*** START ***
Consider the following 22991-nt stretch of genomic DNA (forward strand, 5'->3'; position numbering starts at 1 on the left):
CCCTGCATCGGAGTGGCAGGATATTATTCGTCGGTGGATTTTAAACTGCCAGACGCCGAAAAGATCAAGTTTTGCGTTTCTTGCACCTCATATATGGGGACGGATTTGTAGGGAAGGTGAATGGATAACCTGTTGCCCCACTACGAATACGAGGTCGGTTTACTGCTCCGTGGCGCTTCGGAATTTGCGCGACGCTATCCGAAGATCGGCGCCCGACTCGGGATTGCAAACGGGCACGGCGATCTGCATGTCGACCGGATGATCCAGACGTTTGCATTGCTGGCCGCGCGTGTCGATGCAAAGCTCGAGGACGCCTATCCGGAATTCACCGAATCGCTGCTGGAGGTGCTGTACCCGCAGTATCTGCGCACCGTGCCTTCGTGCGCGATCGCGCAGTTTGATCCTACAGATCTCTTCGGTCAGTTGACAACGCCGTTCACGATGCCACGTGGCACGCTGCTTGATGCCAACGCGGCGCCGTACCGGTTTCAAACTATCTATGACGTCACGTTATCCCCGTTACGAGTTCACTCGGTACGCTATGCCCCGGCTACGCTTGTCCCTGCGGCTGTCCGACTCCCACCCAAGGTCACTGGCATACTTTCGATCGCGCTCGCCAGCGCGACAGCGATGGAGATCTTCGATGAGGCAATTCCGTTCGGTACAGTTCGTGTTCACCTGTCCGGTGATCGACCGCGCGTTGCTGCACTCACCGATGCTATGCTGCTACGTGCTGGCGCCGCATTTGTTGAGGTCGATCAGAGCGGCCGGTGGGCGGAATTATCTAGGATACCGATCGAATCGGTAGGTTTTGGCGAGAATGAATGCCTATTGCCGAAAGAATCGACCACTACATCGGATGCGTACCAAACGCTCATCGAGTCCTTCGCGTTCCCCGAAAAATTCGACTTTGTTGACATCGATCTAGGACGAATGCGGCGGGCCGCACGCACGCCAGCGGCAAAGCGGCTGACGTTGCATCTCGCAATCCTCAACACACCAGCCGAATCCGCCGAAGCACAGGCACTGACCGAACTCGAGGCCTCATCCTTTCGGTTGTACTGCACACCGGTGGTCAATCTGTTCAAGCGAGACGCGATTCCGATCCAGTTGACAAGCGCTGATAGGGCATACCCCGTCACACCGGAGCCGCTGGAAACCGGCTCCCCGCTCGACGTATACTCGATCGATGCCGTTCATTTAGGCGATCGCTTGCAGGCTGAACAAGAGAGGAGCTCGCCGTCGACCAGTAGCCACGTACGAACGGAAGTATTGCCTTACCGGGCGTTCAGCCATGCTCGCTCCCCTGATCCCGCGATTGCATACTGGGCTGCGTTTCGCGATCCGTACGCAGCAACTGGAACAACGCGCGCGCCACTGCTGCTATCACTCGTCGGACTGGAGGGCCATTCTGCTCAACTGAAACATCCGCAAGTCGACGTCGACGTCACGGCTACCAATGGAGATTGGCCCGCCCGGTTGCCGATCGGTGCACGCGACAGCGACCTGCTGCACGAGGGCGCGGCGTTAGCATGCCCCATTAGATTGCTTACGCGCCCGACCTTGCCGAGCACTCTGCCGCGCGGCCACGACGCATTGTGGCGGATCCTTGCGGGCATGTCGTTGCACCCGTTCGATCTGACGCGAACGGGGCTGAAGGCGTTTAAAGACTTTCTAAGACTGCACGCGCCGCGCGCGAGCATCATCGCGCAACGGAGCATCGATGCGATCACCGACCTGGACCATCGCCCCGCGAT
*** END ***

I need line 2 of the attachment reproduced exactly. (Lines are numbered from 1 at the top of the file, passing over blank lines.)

CCCTGCATCGGAGTGGCAGGATATTATTCGTCGGTGGATTTTAAACTGCCAGACGCCGAAAAGATCAAGTTTTGCGTTTCTTGCACCTCATATATGGGGACGGATTTGTAGGGAAGGTGAATGGATAACCTGTTGCCCCACTACGAATACGAGGTCGGTTTACTGCTCCGTGGCGCTTCGGAATTTGCGCGACGCTATCCGAAGATCGGCGCCCGACTCGGGATTGCAAACGGGCACGGCGATCTGCATGTCGACCGGATGATCCAGACGTTTGCATTGCTGGCCGCGCGTGTCGATGCAAAGCTCGAGGACGCCTATCCGGAATTCACCGAATCGCTGCTGGAGGTGCTGTACCCGCAGTATCTGCGCACCGTGCCTTCGTGCGCGATCGCGCAGTTTGATCCTACAGATCTCTTCGGTCAGTTGACAACGCCGTTCACGATGCCACGTGGCACGCTGCTTGATGCCAACGCGGCGCCGTACCGGTTTCAAACTATCTATGACGTCACGTTATCCCCGTTACGAGTTCACTCGGTACGCTATGCCCCGGCTACGCTTGTCCCTGCGGCTGTCCGACTCCCACCCAAGGTCACTGGCATACTTTCGATCGCGCTCGCCAGCGCGACAGCGATGGAGATCTTCGATGAGGCAATTCCGTTCGGTACAGTTCGTGTTCACCTGTCCGGTGATCGACCGCGCGTTGCTGCACTCACCGATGCTATGCTGCTACGTGCTGGCGCCGCATTTGTTGAGGTCGATCAGAGCGGCCGGTGGGCGGAATTATCTAGGATACCGATCGAATCGGTAGGTTTTGGCGAGAATGAATGCCTATTGCCGAAAGAATCGACCACTACATCGGATGCGTACCAAACGCTCATCGAGTCCTTCGCGTTCCCCGAAAAATTCGACTTTGTTGACATCGATCTAGGACGAATGCGGCGGGCCGCACGCACGCCAGCGGCAAAGCGGCTGACGTTGCATCTCGCAATCCTCAACACACCAGCCGAATCCGCCGAAGCACAGGCACTGACCGAACTCGAGGCCTCATCCTTTCGGTTGTACTGCACACCGGTGGTCAATCTGTTCAAGCGAGACGCGATTCCGATCCAGTTGACAAGCGCTGATAGGGCATACCCCGTCACACCGGAGCCGCTGGAAACCGGCTCCCCGCTCGACGTATACTCGATCGATGCCGTTCATTTAGGCGATCGCTTGCAGGCTGAACAAGAGAGGAGCTCGCCGTCGACCAGTAGCCACGTACGAACGGAAGTATTGCCTTACCGGGCGTTCAGCCATGCTCGCTCCCCTGATCCCGCGATTGCATACTGGGCTGCGTTTCGCGATCCGTACGCAGCAACTGGAACAACGCGCGCGCCACTGCTGCTATCACTCGTCGGACTGGAGGGCCATTCTGCTCAACTGAAACATCCGCAAGTCGACGTCGACGTCACGGCTACCAATGGAGATTGGCCCGCCCGGTTGCCGATCGGTGCACGCGACAGCGACCTGCTGCACGAGGGCGCGGCGTTAGCATGCCCCATTAGATTGCTTACGCGCCCGACCTTGCCGAGCACTCTGCCGCGCGGCCACGACGCATTGTGGCGGATCCTTGCGGGCATGTCGTTGCACCCGTTCGATCTGACGCGAACGGGGCTGAAGGCGTTTAAAGACTTTCTAAGACTGCACGCGCCGCGCGCGAGCATCATCGCGCAACGGAGCATCGATGCGATCACCGACCTGGACCATCGCCCCGCGAT